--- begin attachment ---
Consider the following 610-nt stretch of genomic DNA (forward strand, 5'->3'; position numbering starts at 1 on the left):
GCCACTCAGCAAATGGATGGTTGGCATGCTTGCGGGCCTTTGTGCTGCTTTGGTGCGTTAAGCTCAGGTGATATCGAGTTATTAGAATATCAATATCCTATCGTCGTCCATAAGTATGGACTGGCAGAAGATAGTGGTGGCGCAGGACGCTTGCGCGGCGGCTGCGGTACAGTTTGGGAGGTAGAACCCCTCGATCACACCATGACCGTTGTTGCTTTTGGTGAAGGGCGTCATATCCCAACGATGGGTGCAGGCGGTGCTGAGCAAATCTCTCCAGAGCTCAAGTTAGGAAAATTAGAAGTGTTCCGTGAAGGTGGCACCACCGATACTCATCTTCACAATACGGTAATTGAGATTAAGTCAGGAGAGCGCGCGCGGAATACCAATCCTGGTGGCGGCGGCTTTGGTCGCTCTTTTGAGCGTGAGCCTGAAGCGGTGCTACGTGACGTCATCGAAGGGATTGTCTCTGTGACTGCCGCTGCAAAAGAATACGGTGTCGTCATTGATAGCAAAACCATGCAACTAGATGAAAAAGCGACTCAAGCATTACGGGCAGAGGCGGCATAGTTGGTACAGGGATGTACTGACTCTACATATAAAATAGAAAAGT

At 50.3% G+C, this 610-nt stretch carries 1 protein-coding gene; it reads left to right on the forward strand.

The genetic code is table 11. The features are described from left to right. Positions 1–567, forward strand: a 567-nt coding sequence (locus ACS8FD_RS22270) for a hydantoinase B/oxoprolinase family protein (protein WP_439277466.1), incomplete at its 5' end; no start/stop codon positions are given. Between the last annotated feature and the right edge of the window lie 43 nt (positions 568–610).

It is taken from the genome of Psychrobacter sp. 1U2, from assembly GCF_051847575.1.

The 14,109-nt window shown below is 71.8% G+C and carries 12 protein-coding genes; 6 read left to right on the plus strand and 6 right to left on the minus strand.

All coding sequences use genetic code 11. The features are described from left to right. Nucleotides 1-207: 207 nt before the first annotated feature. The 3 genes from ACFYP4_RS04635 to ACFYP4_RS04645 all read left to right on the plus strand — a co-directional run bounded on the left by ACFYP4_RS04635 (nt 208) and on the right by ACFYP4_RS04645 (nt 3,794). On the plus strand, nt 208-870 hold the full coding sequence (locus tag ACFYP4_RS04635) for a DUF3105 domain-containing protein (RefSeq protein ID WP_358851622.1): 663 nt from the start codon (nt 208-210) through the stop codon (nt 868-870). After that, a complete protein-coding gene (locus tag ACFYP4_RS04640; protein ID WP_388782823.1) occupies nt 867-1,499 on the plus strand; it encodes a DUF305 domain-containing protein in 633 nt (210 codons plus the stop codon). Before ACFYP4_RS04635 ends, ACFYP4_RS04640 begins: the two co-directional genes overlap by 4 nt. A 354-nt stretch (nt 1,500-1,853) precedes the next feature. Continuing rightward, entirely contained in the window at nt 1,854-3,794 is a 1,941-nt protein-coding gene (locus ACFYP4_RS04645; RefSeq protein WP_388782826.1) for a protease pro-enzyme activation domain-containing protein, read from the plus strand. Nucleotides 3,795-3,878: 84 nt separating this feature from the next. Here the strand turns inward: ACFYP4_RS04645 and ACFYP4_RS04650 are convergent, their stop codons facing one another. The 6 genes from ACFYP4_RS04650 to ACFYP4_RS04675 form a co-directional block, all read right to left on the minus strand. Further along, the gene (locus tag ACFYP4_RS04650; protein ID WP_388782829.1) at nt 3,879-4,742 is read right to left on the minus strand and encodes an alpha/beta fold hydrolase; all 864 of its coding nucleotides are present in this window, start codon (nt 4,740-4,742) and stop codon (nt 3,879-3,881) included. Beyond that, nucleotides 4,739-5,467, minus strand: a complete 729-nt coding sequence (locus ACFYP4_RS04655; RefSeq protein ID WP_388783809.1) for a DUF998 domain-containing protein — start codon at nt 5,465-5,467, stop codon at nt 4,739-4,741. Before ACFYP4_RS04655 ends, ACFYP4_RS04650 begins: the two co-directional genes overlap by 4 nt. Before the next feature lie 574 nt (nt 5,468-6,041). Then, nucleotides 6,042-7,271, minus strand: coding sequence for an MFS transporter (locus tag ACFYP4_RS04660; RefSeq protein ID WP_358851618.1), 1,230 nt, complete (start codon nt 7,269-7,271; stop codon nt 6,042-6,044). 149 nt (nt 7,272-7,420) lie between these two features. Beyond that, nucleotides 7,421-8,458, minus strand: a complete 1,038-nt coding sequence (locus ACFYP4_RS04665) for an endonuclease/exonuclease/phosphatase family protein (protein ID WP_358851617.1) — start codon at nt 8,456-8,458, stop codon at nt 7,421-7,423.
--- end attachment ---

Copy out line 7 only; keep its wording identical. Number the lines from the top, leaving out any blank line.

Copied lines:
All coding sequences use genetic code 11. The features are described from left to right. Nucleotides 1-207: 207 nt before the first annotated feature. The 3 genes from ACFYP4_RS04635 to ACFYP4_RS04645 all read left to right on the plus strand — a co-directional run bounded on the left by ACFYP4_RS04635 (nt 208) and on the right by ACFYP4_RS04645 (nt 3,794). On the plus strand, nt 208-870 hold the full coding sequence (locus tag ACFYP4_RS04635) for a DUF3105 domain-containing protein (RefSeq protein ID WP_358851622.1): 663 nt from the start codon (nt 208-210) through the stop codon (nt 868-870). After that, a complete protein-coding gene (locus tag ACFYP4_RS04640; protein ID WP_388782823.1) occupies nt 867-1,499 on the plus strand; it encodes a DUF305 domain-containing protein in 633 nt (210 codons plus the stop codon). Before ACFYP4_RS04635 ends, ACFYP4_RS04640 begins: the two co-directional genes overlap by 4 nt. A 354-nt stretch (nt 1,500-1,853) precedes the next feature. Continuing rightward, entirely contained in the window at nt 1,854-3,794 is a 1,941-nt protein-coding gene (locus ACFYP4_RS04645; RefSeq protein WP_388782826.1) for a protease pro-enzyme activation domain-containing protein, read from the plus strand. Nucleotides 3,795-3,878: 84 nt separating this feature from the next. Here the strand turns inward: ACFYP4_RS04645 and ACFYP4_RS04650 are convergent, their stop codons facing one another. The 6 genes from ACFYP4_RS04650 to ACFYP4_RS04675 form a co-directional block, all read right to left on the minus strand. Further along, the gene (locus tag ACFYP4_RS04650; protein ID WP_388782829.1) at nt 3,879-4,742 is read right to left on the minus strand and encodes an alpha/beta fold hydrolase; all 864 of its coding nucleotides are present in this window, start codon (nt 4,740-4,742) and stop codon (nt 3,879-3,881) included. Beyond that, nucleotides 4,739-5,467, minus strand: a complete 729-nt coding sequence (locus ACFYP4_RS04655; RefSeq protein ID WP_388783809.1) for a DUF998 domain-containing protein — start codon at nt 5,465-5,467, stop codon at nt 4,739-4,741. Before ACFYP4_RS04655 ends, ACFYP4_RS04650 begins: the two co-directional genes overlap by 4 nt. Before the next feature lie 574 nt (nt 5,468-6,041). Then, nucleotides 6,042-7,271, minus strand: coding sequence for an MFS transporter (locus tag ACFYP4_RS04660; RefSeq protein ID WP_358851618.1), 1,230 nt, complete (start codon nt 7,269-7,271; stop codon nt 6,042-6,044). 149 nt (nt 7,272-7,420) lie between these two features. Beyond that, nucleotides 7,421-8,458, minus strand: a complete 1,038-nt coding sequence (locus ACFYP4_RS04665) for an endonuclease/exonuclease/phosphatase family protein (protein ID WP_358851617.1) — start codon at nt 8,456-8,458, stop codon at nt 7,421-7,423.